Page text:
The National Catholic Review

In 1940, the Carnegie Foundation commissioned a study to assess the state of race relations in America, segregation and white supremacy in the South. The Foundation chose a Swedish sociologist named Gunnar Myrdal to lead the project. They selected a non-American scholar because they wanted an outsider’s perspective on the problem.

Myrdal spent the winter of 1940 in the United States interviewing, visiting and talking with people throughout the South. The poverty and discrimination he encountered shocked him. Myrdal believed that exposing the second-class status of African-Americans would provoke a response by Americans.

To get publicity is of the highest strategic importance to the Negro people, Myrdal wrote in his final 1,483-page report, which was published in 1944 under the title An American Dilemma.

The Race Beat: The Press, the Civil Rights Struggle, and the Awakening of a Nation, tells the story of how the press focused public attention on the race problem and the civil rights struggle after years of ignoring it. Gene Roberts and Hank Klibanoff, two veteran reporters who covered many of the civil rights protests for The New York Times and The Atlanta Journal-Constitution, have written a masterly history and assessment of the press’s performance during the major campaigns of the civil rights movement. The book covers the period from 1955 through 1968. The authors have earned a place alongside other prize-winning chroniclers of that time like Taylor Branch, Garry Wills and David Halberstam.

One of the book’s strengths is that it begins by recognizing the work of the Negro press. We learn about the editors who assigned reporters to cover the racial strife impacting their African-American readers throughout the South long before most white editors considered it a serious story. The authors single out individuals like John H. Murphy Sr., publisher of The Baltimore Afro-American; Robert S. Abbott, a Georgia-born lawyer who created The Chicago Defender, whose weekly circulation reached 230,000 by 1915; and P.B. Young, publisher of The Journal and Guide in Norfolk, Va.

But all the warning, all the harbingers, all the reports exploded onto the pages of Negro newspapers, write Roberts and Klibanoff. Across the South, almost without limitation, Negroes had access to Black weeklies that ridiculed white hypocrisy, spoke out bitterly against racial injustice, reinterpreted the mainstream press and covered Negro social and religious organizations in detail.

One of the first reporters assigned full time to the race beat was Simeon Book, Washington bureau chief for Ebony and Jet Magazines, two of the highest circulation Negro publications in the country. Book belonged to a small group of African-American reporters who shared rooms in private homes while working competitively for stories in the South.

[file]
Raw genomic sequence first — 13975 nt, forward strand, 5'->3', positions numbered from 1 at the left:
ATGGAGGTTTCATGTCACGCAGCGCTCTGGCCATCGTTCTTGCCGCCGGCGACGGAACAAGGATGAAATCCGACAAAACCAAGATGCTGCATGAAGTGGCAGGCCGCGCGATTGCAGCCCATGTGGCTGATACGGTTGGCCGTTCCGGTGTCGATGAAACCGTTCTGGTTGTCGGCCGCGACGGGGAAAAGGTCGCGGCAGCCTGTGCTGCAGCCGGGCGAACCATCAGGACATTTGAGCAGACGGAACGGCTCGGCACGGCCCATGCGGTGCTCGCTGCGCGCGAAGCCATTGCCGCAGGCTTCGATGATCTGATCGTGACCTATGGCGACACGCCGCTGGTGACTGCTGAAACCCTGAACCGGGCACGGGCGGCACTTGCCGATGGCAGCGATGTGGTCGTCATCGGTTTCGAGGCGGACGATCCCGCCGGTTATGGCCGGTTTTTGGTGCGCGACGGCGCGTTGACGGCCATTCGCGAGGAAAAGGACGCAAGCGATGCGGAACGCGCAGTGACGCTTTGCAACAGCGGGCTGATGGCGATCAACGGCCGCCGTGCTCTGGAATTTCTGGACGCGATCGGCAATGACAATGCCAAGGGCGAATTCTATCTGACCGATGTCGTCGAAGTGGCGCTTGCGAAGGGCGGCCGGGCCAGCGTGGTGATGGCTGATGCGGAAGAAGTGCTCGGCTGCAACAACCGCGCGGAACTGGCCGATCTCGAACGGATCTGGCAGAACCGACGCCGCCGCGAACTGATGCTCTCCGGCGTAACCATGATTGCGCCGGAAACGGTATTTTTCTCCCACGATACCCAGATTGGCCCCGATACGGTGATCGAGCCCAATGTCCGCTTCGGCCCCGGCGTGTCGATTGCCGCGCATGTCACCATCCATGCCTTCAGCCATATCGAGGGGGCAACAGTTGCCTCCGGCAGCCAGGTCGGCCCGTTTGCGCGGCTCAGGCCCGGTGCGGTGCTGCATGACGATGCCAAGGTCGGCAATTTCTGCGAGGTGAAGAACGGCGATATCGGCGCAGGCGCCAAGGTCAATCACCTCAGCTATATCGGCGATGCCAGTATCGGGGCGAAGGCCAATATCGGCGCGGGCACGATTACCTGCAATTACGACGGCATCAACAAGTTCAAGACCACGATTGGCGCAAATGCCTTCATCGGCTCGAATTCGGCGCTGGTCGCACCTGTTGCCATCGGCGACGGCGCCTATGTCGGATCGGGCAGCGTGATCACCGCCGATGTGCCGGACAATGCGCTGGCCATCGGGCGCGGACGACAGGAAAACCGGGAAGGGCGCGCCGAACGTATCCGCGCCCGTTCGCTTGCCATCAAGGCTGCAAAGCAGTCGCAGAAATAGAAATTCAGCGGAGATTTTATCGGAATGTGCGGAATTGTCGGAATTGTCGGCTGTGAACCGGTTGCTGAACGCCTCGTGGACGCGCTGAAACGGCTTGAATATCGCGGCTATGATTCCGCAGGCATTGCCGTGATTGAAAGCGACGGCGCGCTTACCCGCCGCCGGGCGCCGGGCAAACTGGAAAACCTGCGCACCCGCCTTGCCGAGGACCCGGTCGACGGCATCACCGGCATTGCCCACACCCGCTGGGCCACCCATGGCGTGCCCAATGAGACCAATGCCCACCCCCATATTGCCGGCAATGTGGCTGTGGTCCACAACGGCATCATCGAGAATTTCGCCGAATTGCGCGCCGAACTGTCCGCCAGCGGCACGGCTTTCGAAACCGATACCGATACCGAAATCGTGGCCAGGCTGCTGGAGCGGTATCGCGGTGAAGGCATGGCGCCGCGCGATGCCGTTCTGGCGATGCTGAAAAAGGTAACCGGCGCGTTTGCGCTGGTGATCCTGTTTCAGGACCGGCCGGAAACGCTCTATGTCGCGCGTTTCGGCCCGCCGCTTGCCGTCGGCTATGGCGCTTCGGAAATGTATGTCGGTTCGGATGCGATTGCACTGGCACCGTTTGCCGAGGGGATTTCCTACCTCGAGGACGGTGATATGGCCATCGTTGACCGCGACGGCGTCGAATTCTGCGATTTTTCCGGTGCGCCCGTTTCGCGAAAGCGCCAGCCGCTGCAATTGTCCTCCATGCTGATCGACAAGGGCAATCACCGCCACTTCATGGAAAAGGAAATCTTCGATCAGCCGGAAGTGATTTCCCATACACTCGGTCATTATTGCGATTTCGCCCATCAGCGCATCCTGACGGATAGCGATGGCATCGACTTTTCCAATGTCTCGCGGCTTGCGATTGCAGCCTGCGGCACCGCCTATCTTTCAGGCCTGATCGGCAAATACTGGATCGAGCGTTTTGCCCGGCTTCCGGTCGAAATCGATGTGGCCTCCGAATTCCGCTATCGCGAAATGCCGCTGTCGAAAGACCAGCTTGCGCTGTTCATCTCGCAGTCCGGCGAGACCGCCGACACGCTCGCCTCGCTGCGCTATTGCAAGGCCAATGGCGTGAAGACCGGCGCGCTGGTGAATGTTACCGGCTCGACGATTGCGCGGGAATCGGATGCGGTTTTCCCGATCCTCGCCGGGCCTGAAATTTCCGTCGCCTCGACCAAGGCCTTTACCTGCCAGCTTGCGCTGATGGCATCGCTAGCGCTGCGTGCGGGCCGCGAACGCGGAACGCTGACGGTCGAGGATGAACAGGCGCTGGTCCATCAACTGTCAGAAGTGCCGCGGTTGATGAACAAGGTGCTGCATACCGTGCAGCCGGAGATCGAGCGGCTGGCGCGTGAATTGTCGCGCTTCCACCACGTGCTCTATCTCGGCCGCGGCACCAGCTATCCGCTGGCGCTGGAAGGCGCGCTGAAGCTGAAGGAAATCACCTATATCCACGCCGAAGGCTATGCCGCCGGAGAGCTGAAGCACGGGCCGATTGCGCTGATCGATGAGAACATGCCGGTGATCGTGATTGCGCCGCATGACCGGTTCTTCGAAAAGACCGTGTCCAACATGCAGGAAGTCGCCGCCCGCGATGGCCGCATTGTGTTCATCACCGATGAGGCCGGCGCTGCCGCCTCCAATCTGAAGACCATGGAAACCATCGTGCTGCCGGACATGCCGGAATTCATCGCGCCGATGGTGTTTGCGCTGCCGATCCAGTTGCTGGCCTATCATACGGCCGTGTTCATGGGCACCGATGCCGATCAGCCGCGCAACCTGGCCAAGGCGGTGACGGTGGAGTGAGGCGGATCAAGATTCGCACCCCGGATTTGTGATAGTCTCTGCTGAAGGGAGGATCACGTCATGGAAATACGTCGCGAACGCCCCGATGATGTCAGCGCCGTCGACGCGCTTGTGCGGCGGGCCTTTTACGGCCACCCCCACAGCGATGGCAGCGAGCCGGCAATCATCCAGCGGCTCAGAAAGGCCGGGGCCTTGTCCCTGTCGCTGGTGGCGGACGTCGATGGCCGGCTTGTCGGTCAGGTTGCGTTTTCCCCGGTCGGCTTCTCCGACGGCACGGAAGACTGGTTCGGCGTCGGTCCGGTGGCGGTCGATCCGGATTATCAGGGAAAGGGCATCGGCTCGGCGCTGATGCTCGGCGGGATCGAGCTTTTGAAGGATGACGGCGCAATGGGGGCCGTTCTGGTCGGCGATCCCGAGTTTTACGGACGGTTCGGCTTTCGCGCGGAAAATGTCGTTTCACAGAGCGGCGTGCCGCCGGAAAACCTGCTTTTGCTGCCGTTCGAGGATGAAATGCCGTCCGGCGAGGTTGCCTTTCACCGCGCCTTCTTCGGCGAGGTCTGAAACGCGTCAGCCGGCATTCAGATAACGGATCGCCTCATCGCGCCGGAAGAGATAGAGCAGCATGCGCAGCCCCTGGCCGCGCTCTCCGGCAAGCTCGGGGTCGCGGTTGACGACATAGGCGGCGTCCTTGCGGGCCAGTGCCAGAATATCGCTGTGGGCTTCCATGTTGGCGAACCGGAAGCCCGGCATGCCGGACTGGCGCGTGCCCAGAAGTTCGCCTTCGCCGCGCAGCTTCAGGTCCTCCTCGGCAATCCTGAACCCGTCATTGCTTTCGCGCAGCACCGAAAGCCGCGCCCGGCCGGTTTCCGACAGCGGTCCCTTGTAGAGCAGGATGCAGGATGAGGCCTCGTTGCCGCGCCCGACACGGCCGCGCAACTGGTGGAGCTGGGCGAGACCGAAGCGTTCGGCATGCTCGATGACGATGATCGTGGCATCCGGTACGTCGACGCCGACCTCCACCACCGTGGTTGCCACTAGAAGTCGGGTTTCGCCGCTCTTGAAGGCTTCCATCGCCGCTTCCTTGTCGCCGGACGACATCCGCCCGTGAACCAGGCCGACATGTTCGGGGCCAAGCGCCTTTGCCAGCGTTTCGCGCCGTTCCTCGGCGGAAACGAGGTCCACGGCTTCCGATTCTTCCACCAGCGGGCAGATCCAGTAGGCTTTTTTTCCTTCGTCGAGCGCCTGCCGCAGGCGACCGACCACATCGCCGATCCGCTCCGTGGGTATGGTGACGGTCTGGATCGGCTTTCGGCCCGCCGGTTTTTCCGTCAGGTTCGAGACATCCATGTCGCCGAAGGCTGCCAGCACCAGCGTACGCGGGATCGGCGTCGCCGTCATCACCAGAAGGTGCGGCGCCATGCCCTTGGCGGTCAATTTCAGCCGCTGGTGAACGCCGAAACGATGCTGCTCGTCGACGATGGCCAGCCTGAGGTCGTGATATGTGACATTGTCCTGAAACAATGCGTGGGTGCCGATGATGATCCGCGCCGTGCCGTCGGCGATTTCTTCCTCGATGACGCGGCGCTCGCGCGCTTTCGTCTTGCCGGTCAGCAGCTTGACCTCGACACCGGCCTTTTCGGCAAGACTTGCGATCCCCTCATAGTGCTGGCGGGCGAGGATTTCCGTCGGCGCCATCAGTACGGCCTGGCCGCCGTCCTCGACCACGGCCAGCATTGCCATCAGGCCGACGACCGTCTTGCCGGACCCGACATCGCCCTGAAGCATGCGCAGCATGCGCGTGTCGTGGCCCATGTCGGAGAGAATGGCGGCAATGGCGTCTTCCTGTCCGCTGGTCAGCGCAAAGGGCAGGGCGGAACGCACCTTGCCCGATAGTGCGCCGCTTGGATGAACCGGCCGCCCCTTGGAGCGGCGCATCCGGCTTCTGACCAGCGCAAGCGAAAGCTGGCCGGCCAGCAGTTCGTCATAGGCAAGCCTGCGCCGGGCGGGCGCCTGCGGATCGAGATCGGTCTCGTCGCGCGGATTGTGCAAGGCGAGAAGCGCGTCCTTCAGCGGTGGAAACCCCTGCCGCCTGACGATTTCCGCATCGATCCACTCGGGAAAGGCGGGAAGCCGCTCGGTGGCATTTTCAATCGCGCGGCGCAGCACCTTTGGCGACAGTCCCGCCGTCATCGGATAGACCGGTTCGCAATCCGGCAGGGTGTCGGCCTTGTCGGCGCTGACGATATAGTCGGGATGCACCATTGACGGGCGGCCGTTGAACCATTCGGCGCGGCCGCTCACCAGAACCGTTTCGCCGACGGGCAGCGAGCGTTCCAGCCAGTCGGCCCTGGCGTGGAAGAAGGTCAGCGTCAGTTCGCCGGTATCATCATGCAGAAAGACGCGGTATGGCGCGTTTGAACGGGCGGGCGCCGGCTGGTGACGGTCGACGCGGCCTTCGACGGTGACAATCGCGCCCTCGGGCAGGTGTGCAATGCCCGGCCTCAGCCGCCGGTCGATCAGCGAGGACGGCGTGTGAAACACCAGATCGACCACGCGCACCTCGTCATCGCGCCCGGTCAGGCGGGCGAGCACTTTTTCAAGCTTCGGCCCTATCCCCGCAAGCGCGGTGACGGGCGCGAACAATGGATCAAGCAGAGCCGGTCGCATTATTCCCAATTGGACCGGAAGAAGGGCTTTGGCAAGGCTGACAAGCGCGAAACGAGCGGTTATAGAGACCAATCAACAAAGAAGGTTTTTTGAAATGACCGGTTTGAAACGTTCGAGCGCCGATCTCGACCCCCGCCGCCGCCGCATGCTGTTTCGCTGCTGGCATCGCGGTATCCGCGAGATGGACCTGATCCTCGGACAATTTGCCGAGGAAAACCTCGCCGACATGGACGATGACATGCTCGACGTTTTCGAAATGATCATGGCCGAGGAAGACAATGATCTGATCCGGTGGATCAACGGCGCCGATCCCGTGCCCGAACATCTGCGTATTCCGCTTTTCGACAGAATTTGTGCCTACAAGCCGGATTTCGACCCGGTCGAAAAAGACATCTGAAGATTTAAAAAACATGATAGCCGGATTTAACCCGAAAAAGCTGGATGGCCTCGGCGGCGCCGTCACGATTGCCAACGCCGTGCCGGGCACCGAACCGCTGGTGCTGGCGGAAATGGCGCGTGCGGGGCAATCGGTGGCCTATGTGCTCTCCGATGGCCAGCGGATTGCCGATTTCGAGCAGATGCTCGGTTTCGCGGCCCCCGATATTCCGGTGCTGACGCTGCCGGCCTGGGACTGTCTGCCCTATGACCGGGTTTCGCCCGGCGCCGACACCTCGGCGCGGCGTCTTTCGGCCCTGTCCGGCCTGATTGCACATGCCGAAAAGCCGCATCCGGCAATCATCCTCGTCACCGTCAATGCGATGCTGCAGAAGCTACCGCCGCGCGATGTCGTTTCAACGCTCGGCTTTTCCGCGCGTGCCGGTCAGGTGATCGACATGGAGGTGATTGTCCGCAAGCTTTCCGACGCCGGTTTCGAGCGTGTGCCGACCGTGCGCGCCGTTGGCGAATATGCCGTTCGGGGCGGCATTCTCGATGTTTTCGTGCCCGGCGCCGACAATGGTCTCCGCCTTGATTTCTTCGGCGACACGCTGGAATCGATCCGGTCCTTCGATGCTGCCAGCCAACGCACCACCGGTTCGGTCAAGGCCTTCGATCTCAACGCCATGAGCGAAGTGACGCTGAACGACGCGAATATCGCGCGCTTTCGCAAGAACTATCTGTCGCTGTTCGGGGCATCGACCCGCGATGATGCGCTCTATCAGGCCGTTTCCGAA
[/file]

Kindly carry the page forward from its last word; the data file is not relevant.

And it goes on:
Even before it was clear that all the datelines, taken together, constituted a civil rights movement, it had become clear in the Negro press that the race story had developed into something constant and enduring.... It had become the race beat and the Negro press was seriously staffing it. When, if ever, would the northern press join in?

The tragic event that galvanized the white and mainstream press was the murder of 14-year-old Emmett Till in the summer of 1955. Till was beaten to death while visiting his great uncle Moses Wright in the town of Money, Miss., for allegedly whistling at a white woman. The trial of the men accused of killing him brought the national media to the South in large numbers for the first time, according to the authors: In his death, Emmett Till not only brought Negro reporters into the heart of the white man’s kingdom—the courtroom—but he brought white reporters into the deep South in unprecedented numbers to cover a racial story.

The new medium of broadcast television would dramatically expand the audience seeing for the first time the ugliness and violence that African-Americans confronted as a regular part of their nonviolent advocacy for civil rights.

One of the most famous pictures broadcast to American homes in the spring of 1963 originated in the streets of Birmingham, Ala. Sheriff Eugene Connor (sometimes known as Bull) ordered firefighters and police to attack children and adults marching peacefully through the streets with police dogs and water sprayed from fire hoses.

The police response and the images it produced had an instant impact in the two places where it mattered most, Birmingham and Washington, the authors write.

Congressman John Lewis of Georgia, a veteran of many of that era’s most violent battles, remembers how hard the segregationists worked to obstruct the role of public watchdog played by print and broadcast reporters.

He can recall the security he felt when reporters—'sympathetic referees,' he calls them—were watching and the fear he felt when they weren’t.

Lewis tells Roberts and Klibanoff that he believes that the civil rights movement would not have achieved its victories without the roving eyes and ear of the press.

If it hadn’t been for the media—the print media and television—the civil rights movement would have been like a bird without wings, a choir without a song.

Gene Roman is the managing editor of the Columbia University Community Affairs Newsletter.